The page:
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The Deteriorating Labour Market Conditions and Crime: An Analysis of Indian States during 2001-2008

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  • Vinoj Abraham

    (Centre for Development Studies, Prasanth Nagar, Ullloor, Trivandrum, Kerala, India 695011, Email: vinojabraham@gmail.com)

Abstract

Incidence of crime in India has been mounting at a fast pace, especially during the last decade. Moreover, crime on body seems to be increasing in comparison to crime on property. Economics and Sociology literature on crime attributes labour market as a transmitting institution for crime. This paper is an attempt to understand the issue of crime in India as a socio-economic problem with particular reference to the Indian labour market. I argue that the poor labour market conditions in the Indian economy that has been developing in the recent past may be a prime factor in explaining the spate of rise in crime rates recently. Panel data analysis of Indian states during the period 2001-2008 show that unemployment and wage inequality are key variables that explains the crime rate in India, especially crime on body. Education similarly seems to reduce property crime rate. Crime seems to be deterred by an efficient judicial delivery.

Suggested Citation

  • Vinoj Abraham, 2012. "The Deteriorating Labour Market Conditions and Crime: An Analysis of Indian States during 2001-2008," Millennial Asia, , vol. 3(2), pages 207-231, July.
  • Handle: RePEc:sae:millen:v:3:y:2012:i:2:p:207-231
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    References listed on IDEAS

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    1. Raphael, Steven & Winter-Ember, Rudolf, 2001. "Identifying the Effect of Unemployment on Crime," Journal of Law and Economics, University of Chicago Press, vol. 44(1), pages 259-283, April.
    2. Fajnzylber, Pablo & Lederman, Daniel & Loayza, Norman, 2002. "What causes violent crime?," European Economic Review, Elsevier, vol. 46(7), pages 1323-1357, July.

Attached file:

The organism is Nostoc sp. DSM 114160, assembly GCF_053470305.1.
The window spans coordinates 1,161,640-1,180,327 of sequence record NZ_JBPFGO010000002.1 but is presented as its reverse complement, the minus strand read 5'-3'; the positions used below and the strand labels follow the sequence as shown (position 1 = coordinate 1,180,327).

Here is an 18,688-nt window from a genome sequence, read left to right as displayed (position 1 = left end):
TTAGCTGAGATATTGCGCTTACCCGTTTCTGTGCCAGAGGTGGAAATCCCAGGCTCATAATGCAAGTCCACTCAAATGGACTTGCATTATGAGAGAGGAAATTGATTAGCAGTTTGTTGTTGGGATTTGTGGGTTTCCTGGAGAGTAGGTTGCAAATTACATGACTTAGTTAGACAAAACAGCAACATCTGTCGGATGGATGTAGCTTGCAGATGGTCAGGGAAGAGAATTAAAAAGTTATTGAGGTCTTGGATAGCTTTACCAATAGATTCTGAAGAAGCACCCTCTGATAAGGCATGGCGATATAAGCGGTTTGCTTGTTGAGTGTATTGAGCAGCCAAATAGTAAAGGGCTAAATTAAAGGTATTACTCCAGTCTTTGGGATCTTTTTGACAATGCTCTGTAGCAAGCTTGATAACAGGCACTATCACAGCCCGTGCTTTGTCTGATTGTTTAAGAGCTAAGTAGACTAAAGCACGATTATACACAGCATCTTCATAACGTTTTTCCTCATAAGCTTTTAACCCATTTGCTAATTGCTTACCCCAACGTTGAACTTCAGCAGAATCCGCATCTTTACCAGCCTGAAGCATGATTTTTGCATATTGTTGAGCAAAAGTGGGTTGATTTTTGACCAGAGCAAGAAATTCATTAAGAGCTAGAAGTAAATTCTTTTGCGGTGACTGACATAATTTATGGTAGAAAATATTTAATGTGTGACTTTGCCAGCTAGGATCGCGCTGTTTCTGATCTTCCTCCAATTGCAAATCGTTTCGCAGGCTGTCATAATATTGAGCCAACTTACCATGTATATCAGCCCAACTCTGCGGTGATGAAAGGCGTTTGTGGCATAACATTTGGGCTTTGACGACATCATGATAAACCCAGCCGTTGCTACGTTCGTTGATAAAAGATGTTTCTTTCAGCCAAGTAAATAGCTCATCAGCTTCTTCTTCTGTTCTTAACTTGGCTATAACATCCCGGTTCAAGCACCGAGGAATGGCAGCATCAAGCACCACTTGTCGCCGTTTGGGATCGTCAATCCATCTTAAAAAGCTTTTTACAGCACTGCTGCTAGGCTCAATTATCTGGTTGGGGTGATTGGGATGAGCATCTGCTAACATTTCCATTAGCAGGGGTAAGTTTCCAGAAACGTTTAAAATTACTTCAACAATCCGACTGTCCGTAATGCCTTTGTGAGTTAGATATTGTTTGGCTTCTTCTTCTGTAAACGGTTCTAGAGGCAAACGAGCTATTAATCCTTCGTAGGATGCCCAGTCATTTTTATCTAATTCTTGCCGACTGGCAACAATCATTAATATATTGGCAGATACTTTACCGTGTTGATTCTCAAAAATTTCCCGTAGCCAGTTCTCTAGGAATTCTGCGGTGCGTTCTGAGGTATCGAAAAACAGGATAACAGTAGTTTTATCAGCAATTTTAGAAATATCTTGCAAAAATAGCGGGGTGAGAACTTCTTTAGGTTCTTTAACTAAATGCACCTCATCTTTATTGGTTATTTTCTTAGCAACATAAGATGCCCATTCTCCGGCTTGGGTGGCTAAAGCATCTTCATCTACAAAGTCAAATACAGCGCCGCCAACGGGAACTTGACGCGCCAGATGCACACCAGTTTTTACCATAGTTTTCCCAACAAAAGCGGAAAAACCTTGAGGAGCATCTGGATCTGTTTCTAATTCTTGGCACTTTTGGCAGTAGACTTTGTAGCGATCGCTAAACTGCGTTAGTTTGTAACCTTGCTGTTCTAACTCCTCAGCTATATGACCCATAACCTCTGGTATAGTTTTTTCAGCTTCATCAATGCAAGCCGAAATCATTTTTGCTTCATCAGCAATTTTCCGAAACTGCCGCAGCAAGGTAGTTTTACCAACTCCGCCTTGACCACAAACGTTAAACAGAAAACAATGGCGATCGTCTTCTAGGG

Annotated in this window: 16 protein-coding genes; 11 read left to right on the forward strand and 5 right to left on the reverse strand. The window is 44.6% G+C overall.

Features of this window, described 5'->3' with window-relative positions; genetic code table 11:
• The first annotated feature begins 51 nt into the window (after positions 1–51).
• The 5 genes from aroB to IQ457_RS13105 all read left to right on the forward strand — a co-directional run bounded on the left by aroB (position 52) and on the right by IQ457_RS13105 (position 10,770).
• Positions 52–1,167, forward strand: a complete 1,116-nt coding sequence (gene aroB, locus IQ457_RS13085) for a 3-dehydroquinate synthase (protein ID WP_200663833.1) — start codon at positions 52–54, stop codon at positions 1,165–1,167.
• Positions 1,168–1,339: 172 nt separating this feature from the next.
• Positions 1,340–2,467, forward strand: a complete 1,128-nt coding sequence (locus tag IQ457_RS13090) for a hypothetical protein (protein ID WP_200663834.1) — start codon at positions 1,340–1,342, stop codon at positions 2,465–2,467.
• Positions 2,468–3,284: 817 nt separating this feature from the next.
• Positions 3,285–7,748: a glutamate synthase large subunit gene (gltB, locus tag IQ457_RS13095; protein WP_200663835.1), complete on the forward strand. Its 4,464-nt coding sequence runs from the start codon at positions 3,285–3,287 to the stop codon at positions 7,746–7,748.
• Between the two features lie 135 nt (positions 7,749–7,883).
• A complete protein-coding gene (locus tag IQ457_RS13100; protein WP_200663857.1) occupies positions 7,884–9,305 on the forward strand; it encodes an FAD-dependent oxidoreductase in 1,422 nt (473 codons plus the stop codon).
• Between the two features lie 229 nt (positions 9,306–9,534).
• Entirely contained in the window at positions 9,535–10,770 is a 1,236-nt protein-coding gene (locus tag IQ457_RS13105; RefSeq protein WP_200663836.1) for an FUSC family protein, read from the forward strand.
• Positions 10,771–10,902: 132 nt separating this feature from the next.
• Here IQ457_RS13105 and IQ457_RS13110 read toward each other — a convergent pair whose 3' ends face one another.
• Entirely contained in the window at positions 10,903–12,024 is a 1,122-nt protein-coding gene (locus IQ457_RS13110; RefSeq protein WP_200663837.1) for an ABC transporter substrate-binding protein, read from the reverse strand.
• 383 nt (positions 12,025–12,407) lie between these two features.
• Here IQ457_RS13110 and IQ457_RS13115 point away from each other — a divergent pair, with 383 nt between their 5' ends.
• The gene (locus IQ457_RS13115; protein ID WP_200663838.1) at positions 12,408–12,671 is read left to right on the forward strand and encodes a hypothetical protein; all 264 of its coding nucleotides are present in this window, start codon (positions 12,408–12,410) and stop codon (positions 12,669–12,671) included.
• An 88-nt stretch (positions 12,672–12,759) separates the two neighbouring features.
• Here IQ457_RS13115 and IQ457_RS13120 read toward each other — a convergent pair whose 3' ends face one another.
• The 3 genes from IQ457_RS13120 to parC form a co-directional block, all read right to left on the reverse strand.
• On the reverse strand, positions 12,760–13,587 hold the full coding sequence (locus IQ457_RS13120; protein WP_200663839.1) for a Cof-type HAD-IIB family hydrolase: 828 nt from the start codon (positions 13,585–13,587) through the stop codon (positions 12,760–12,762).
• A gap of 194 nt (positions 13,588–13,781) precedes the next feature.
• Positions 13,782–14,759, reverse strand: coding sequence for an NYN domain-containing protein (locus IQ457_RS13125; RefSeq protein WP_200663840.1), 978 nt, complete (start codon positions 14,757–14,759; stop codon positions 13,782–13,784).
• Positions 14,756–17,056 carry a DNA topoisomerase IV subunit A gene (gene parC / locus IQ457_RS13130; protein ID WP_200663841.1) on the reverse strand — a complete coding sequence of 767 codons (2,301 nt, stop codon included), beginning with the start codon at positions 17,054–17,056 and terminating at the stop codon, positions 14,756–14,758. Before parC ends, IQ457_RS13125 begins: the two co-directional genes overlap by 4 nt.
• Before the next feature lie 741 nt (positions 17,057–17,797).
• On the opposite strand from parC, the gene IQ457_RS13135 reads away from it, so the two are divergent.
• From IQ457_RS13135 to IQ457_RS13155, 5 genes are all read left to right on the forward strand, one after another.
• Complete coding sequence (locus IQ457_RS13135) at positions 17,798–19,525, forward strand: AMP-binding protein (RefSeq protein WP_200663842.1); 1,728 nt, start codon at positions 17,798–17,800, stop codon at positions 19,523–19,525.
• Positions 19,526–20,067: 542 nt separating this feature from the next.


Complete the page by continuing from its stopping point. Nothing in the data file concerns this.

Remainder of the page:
3. Entorf, Horst & Spengler, Hannes, 2000. "Socioeconomic and demographic factors of crime in Germany: Evidence from panel data of the German states," International Review of Law and Economics, Elsevier, vol. 20(1), pages 75-106, March.
    4. Rafael Di Tella & Ernesto Schargrodsky, 2004. "Do Police Reduce Crime? Estimates Using the Allocation of Police Forces After a Terrorist Attack," American Economic Review, American Economic Association, vol. 94(1), pages 115-133, March.
    5. Richard B. Freeman, 1996. "Why Do So Many Young American Men Commit Crimes and What Might We Do about It?," Journal of Economic Perspectives, American Economic Association, vol. 10(1), pages 25-42, Winter.
    6. Robert Witt & Alan Clarke & Nigel Fielding, 1998. "Crime, earnings inequality and unemployment in England and Wales," Applied Economics Letters, Taylor & Francis Journals, vol. 5(4), pages 265-267.
    Full references (including those not matched with items on IDEAS)

    More about this item

    Keywords

    Crime; Labour market; Panel data analysis; Wage inequality; Property crime rate; Crime on body; India;

    JEL classification:

    • D03 - Microeconomics - - General - - - Behavioral Microeconomics: Underlying Principles
    • J31 - Labor and Demographic Economics - - Wages, Compensation, and Labor Costs - - - Wage Level and Structure; Wage Differentials
    • J21 - Labor and Demographic Economics - - Demand and Supply of Labor - - - Labor Force and Employment, Size, and Structure
    • E26 - Macroeconomics and Monetary Economics - - Consumption, Saving, Production, Employment, and Investment - - - Informal Economy; Underground Economy

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